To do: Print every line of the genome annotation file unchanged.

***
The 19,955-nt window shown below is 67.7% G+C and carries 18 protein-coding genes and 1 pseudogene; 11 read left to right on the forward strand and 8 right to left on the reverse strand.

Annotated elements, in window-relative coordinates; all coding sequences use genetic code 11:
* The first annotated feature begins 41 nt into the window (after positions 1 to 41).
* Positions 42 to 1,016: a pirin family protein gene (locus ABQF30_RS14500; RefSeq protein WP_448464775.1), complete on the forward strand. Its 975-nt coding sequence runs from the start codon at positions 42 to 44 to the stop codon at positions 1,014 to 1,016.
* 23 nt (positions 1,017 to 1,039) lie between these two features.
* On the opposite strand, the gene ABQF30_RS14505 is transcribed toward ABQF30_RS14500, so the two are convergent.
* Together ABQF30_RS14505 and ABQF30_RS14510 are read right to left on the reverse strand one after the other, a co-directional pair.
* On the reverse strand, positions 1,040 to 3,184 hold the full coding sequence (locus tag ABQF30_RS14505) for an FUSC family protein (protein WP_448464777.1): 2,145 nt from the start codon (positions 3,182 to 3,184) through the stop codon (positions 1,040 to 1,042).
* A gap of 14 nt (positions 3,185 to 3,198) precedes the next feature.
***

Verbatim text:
The 19,955-nt window shown below is 67.7% G+C and carries 18 protein-coding genes and 1 pseudogene; 11 read left to right on the forward strand and 8 right to left on the reverse strand.

Annotated elements, in window-relative coordinates; all coding sequences use genetic code 11:
* The first annotated feature begins 41 nt into the window (after positions 1 to 41).
* Positions 42 to 1,016: a pirin family protein gene (locus ABQF30_RS14500; RefSeq protein WP_448464775.1), complete on the forward strand. Its 975-nt coding sequence runs from the start codon at positions 42 to 44 to the stop codon at positions 1,014 to 1,016.
* 23 nt (positions 1,017 to 1,039) lie between these two features.
* On the opposite strand, the gene ABQF30_RS14505 is transcribed toward ABQF30_RS14500, so the two are convergent.
* Together ABQF30_RS14505 and ABQF30_RS14510 are read right to left on the reverse strand one after the other, a co-directional pair.
* On the reverse strand, positions 1,040 to 3,184 hold the full coding sequence (locus tag ABQF30_RS14505) for an FUSC family protein (protein WP_448464777.1): 2,145 nt from the start codon (positions 3,182 to 3,184) through the stop codon (positions 1,040 to 1,042).
* A gap of 14 nt (positions 3,185 to 3,198) precedes the next feature.